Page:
“You can’t restructure your way out of a cultural problem,” Baroness Louise Casey (pictured) told the London Assembly’s police and crime committee this morning, looking relaxed and relieved that her plain-spoken report about the many failings of the Metropolitan Police has been soberly and respectfully received.
She still wasn’t pulling punches though. Yes, there might be a case for a new Policing Board for London, similar to the model used for Transport for London and chaired by the Mayor. But the top priority for Met Commissioner Sir Mark Rowley, she said, should be to “clean up the Met” and do it fast.
That means sorting out the vetting of recruits right away, purging the prejudice from a wretched misconduct process that – in Casey’s words at City Hall – suggests “you don’t believe black people or women when they complain” about their treatment as Met staff, and generally insisting with “more determination and clarity” on professional and ethical good practice throughout the organisation.
Casey’s words bring two contrasting thoughts to mind: one, those requests of a public service which can, quite literally, hold Londoners’ safety and liberty in its hands seem so beginners’-level basic the wonder is they need to be made at all; two, getting a frighteningly large proportion of the Met’s 34,000 warranted cops to meet even the bog standard that should be routine for police officers looks a large task.
I won’t reprise the examples of gutter attitudes and behaviour by far too many Met officers Casey and her team have compiled, cataloguing a mentality found in the sorts of people you cross streets and move railway carriages to avoid rather than trust further than they can be thrown.
I will instead quote Assembly Member (AM) Sem Moema who, having diligently read all 363 pages of the report, said she was just starting secondary school in 1993 when Stephen Lawrence was murdered and, given subsequent rates of progress, will be in her 70s before the rot of bigotry is purged. Her thoughts were very much with “those black and minority ethnic staff and women who work in the police service who run a gauntlet every day going to work, are at risk of losing their jobs and of being stuck at the bottom of the ladder”.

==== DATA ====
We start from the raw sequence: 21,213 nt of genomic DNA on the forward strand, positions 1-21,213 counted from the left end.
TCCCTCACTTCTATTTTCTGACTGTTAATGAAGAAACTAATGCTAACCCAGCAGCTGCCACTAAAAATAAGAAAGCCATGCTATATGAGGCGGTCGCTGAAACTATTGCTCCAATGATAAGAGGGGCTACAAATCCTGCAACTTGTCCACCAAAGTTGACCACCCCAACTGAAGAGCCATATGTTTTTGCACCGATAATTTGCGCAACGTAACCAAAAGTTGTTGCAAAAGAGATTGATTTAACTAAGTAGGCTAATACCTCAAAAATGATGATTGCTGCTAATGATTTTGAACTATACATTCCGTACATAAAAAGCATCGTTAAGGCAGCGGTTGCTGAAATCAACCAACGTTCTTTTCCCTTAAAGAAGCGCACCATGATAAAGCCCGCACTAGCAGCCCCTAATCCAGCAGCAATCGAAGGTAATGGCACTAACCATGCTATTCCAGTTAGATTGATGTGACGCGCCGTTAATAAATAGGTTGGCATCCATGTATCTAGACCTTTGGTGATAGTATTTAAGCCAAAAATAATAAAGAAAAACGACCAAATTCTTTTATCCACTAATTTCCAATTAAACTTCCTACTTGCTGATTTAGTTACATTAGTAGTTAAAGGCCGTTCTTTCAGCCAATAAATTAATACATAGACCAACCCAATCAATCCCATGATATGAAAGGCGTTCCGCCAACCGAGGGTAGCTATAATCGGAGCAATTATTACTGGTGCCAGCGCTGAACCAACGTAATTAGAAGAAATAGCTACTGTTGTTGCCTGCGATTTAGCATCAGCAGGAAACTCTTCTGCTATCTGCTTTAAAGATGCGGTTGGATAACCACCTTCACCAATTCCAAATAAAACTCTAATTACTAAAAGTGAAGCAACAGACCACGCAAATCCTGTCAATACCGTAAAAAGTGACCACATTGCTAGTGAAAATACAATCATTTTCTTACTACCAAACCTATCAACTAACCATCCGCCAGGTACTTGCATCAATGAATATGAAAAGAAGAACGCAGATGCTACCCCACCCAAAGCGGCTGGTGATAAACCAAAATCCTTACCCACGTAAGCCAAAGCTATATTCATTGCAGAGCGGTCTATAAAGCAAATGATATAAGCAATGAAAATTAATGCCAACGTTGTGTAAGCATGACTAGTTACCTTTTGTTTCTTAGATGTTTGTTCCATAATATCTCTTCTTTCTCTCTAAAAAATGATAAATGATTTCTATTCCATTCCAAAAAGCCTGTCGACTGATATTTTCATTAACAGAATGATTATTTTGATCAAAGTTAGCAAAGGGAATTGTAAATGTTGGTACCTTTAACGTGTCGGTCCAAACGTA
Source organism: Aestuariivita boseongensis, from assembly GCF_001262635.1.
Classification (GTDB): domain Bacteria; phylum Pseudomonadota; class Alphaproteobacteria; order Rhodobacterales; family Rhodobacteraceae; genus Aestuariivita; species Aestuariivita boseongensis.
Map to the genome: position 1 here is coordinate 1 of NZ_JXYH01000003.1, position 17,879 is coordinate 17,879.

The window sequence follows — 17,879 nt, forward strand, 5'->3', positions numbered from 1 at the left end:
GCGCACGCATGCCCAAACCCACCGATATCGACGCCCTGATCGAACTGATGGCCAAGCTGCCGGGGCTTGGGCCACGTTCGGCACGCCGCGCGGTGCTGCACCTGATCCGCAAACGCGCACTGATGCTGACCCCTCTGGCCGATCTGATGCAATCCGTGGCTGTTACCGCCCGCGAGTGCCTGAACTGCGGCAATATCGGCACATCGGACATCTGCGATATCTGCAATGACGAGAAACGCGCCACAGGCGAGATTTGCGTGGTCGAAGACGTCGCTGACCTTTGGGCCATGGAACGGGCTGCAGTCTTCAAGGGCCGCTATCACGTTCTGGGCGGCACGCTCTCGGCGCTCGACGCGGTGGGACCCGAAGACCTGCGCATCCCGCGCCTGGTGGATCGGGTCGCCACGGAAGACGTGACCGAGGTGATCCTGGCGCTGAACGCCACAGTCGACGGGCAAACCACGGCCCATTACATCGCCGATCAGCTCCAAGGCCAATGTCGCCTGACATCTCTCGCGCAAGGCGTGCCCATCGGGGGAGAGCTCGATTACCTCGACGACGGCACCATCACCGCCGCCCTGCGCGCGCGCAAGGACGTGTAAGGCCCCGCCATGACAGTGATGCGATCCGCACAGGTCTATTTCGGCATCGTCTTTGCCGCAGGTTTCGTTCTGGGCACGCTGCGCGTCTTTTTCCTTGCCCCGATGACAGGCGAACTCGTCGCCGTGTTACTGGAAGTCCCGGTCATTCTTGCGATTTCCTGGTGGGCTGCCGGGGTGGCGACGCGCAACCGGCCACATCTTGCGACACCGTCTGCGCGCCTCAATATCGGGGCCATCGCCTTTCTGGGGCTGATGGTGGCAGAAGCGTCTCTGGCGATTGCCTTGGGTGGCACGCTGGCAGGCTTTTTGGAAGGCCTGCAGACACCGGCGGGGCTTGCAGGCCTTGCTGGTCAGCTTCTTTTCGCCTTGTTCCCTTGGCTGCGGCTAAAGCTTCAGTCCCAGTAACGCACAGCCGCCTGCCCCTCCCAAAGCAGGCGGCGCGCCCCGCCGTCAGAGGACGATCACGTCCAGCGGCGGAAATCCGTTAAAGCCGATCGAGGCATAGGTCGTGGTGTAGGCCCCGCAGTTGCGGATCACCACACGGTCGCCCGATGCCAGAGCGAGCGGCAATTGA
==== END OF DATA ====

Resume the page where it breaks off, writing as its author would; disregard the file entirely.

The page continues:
It is atrocious that an organisation supposed to serve Londoners in all our vast variety tolerates and even nurtures so much overt and covert discrimination and in particular – for pity’s sake – among specialist units entrusted with firearms. Rowley’s first challenge will be arduous to meet, but it helps that it is easy to describe: identify the lowlife in the ranks and kick its ass out of the force.
BBC Home Editor Mark Easton has commented that Casey’s criticism is so stern “it is almost certain that trust and confidence levels in the police in London will plummet further” and make it more difficult to recruit women and people from ethnic and sexual minorities. It’s easy to see what he means. But perhaps there is a chance of an opposite and heartening effect too.
Bad cops are a very bad thing of themselves, but their poisonous effects spread far more widely. Casey was again at pains today to underline that there are plenty of good cops too, and that they are among the victims of those who fail the most basic tests of professional competence and human decency.
Rowley now has the backing and the opportunity to become the most important reforming Met Commissioner since Sir Robert Mark in the 1970s by seizing the Met by its braces and dragging its attitude to all aspects of its work up to bare minimum levels. Casey’s report makes clear that there are plenty of Met police of every rank who yearn to do their important work honourably and well without “boys’ club” nasties holding them back and dragging their reputations down.
Competent policing covers many bases. Not being full of crap is one of them. Others include looking after evidence properly, keeping records in order and regarding co-operating with democratic scrutiny as one of your duties, not something to be evaded and impeded.
“The Met has a culture of defensiveness and denial,” Casey told AMs, setting out, for example, the difficulties faced by the Mayor’s Office for Policing and Crime, whose remit includes holding the Met to account, with getting straight answers out of them. “Long on information, short on candour,” was her summary. The committee heard this morning about huge transparency deficits to be made up about the way stop-and-search is conducted and the use of strip searches.
Casey also made a plea on the part of Rowley, his deputy Dame Lynne Owens and other Met bosses to give them chance to digest her report’s findings, incorporate them into the Turnaround Plan already launched and build a major programme for reform. That meant AMs on the committee think afresh about their role.
Coming before it, Casey said, is anticipated by Met chiefs with dread, and preparations for appearances take up hours. Her request? “Step back, consider your role think about how we can actually help the Met get on to the next stage.” Turning the Met round is a mission for many hands.
Dave Hill: Mark Rowley’s top task is to make sure good cops thrive